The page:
1 INTRODUCTION:THE POLITICAL ECONOMY OF INTERNATIONAL AFFAIRS
Domestic Political Economy
International Political Economy
Approaches to International Political Economy
2 THE ECONOMICS OF INTERNATIONAL POLITICAL ECONOMY
The Balance of Payments
Monetary and Fiscal Policy
Exchange Rates and Trade Deficits
How Exchange Rates Affect Trade
Exchange Rates ,Trade,and Macroeconomic Policy
3 THE ORIGNS OF A WORLD ECONOMY
Industrialization and International Trade
The Turn to Freer Trade
Repeal of the corn Laws
The Expansion of the World Ecconomy
The Perils of Interdependence:1873-1914
Transformation of the World Economy
Japan and Late Efconomic Devepopment
The world Economy on the Eve of world War I
World War I and Its Aftermath
The Economic Consequences of World War I
A Failure of Political Vision
collapse of the World Economy
Autarchy and Cooperation
4 THE POLITICAL ECONOMY OF AMERICAN HEGEMONY,1938-1973
5 GLOBALIZATION AND THE WORLD ECONOMY
6 COOPERATIONA AMONG ADVANCED INDUSTRIALSTATES
7 COMPETITION AND DONFLICT AMONG ADVANCED INDUSTRIAL STATES
8 RICH AND POOR STATES IN THE WORLD ECONOMY
9 STARATEGIES OF SOUTHERN TRADE AND DEVELOPMENT
10 FOREIGN AID AND THIRD WORLD DEVELOPMENT
11 MULITINATIONAL CORPORATIONS IN THE THIRD WORLD
12 THIRD WORLD DEBT AND NORTH-SOUTH FINACE
13 HUNGER ,POPULATION ,AND SUSTATNABLE DEVELOPMETN
14 CHARTING THE FUTURE:COOPERATION AND CONFLICT IN THE GLOBAL ECONOMY
This edition of our book carries over many of the objectives and themes central to the first two editions while also addressing a number of new topics and issues. Once again, our goal has been to produce a clear and
readable textbook without sacrificing sophistication or rigor. We recognize the difficulties that students face in mastering a subject that lies at the intersection of two complex fields—political science and economics. We therefore take great care to explain basic economic concepts and to offer a balanced blend of theory, history, and policy. We believe that the resulting volume is accessible enough to be used as a supplement in an introductory course on international relations, but challenging enough to be assigned as a main textbook for upper level courses.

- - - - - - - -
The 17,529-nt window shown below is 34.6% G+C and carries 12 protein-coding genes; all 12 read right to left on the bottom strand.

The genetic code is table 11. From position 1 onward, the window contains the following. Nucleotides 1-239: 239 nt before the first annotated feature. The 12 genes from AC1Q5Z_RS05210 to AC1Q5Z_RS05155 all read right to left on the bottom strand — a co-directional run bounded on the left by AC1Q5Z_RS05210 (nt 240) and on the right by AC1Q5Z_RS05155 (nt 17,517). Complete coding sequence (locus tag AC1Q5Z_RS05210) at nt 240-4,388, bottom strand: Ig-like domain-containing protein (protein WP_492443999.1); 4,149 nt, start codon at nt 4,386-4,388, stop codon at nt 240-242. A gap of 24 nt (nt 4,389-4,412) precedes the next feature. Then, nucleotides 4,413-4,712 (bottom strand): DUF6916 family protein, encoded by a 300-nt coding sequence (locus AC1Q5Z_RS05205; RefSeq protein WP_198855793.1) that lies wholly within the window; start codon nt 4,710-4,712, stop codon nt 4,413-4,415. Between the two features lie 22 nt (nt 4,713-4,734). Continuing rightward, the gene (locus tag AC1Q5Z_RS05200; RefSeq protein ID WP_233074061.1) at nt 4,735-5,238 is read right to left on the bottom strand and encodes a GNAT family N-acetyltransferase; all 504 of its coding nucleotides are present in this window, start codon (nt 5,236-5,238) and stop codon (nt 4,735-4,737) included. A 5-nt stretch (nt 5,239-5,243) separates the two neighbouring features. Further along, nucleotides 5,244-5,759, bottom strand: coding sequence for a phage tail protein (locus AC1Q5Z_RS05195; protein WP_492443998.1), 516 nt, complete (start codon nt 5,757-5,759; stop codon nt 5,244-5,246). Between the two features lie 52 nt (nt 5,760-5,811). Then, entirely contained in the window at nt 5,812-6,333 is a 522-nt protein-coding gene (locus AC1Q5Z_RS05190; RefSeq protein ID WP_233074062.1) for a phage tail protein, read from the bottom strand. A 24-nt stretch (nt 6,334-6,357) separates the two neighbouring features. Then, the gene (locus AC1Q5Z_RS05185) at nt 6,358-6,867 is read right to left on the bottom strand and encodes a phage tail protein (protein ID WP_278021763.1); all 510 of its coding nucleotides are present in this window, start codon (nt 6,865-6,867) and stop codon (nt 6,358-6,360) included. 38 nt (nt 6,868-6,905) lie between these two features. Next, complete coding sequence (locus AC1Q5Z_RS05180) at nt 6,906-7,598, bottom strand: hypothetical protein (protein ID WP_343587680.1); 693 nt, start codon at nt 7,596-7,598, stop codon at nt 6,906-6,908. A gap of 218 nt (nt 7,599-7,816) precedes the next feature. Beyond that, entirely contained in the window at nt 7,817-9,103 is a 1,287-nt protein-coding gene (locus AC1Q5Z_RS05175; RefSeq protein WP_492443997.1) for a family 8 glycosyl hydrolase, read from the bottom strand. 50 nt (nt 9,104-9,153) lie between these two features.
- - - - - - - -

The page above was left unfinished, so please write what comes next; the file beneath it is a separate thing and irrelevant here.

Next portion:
As before, we depict the international political economy as a realm of both struggle and cooperation. We show how these contrary imperatives coexist and how the mix between the two varies over time, across countries, and within issues. In pursuing this theme, we weave together theory, concepts, and arguments throughout and tie these ideas closely to the topics under discussion.
The third edition includes a number of pedagogical aids, including illustrations and tables, anecdotes, an annotated bibliography at the end of each chapter, a glossary of essential terms, a list of acronyms, and a list of relevant Web links.
Introduction: The Political Economy of International Affairs
understanding international affairs is exceedingly difficult and perhaps impossible without a clear sense of how politics and economics are related. This assertion, very controversial even fifteen years ago, may still
provoke dissent and perhaps confusion from students today. After all, political science is taught in one department and economics in another. One looks at power and the other at money and products. The study of international political economy is premised on the view that such distinctions are artificial and, ultimately, unproductive. Rather, international political economists promote the view that great gains in understanding may be had by focusing on the intersections between political and economic relationships in world affairs.
One way to see the benefits of thinking in terms of international political economy is to consider some of the events in international affairs and observe how closely politics and economics are entangled. Examine the following account of a recent international financial crisis. Why is the crisis happening to Mexico, and why is this a problem for the United States?
During the winter of 1994—1995, the collapse of the Mexican peso threatened the stability of the international financial system. The United States and several important international economic organizations responded by providing Mexico with large loans. They did this not out of beneficence, but rather because an unchecked crisis in Mexico could have brought on a global financial crisis with great potential harm to many countries. What caused the crisis?